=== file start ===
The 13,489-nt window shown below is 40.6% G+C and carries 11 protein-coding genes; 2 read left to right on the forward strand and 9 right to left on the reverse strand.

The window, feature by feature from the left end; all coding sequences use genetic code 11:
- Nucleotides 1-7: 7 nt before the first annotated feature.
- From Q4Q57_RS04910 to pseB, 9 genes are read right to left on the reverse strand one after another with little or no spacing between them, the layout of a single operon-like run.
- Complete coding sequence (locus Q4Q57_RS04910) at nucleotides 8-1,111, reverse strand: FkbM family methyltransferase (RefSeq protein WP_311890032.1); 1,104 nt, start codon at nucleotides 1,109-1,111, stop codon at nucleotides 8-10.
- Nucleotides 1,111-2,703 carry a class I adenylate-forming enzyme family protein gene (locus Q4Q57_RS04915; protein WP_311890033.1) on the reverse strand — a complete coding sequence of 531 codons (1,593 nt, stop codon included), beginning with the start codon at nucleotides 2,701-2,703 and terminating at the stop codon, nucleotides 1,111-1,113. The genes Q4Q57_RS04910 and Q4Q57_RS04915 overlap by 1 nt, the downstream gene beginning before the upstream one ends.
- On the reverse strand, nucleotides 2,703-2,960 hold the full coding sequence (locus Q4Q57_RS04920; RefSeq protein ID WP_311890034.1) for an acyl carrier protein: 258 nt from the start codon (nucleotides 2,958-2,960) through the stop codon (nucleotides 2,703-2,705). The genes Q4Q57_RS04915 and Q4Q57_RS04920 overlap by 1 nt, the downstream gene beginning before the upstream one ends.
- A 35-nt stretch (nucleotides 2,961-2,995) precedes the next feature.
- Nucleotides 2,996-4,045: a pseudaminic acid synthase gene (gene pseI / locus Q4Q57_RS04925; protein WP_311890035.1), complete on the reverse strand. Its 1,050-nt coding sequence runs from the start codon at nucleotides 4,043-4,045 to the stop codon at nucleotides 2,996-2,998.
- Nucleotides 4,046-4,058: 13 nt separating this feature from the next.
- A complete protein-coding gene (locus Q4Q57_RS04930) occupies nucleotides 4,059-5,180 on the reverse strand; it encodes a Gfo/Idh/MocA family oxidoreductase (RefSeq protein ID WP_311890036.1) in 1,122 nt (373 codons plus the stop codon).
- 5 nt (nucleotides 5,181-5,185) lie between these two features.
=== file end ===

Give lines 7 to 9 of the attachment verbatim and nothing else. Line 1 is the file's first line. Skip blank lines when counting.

- On the reverse strand, nucleotides 2,703-2,960 hold the full coding sequence (locus Q4Q57_RS04920; RefSeq protein ID WP_311890034.1) for an acyl carrier protein: 258 nt from the start codon (nucleotides 2,958-2,960) through the stop codon (nucleotides 2,703-2,705). The genes Q4Q57_RS04915 and Q4Q57_RS04920 overlap by 1 nt, the downstream gene beginning before the upstream one ends.
- A 35-nt stretch (nucleotides 2,961-2,995) precedes the next feature.
- Nucleotides 2,996-4,045: a pseudaminic acid synthase gene (gene pseI / locus Q4Q57_RS04925; protein WP_311890035.1), complete on the reverse strand. Its 1,050-nt coding sequence runs from the start codon at nucleotides 4,043-4,045 to the stop codon at nucleotides 2,996-2,998.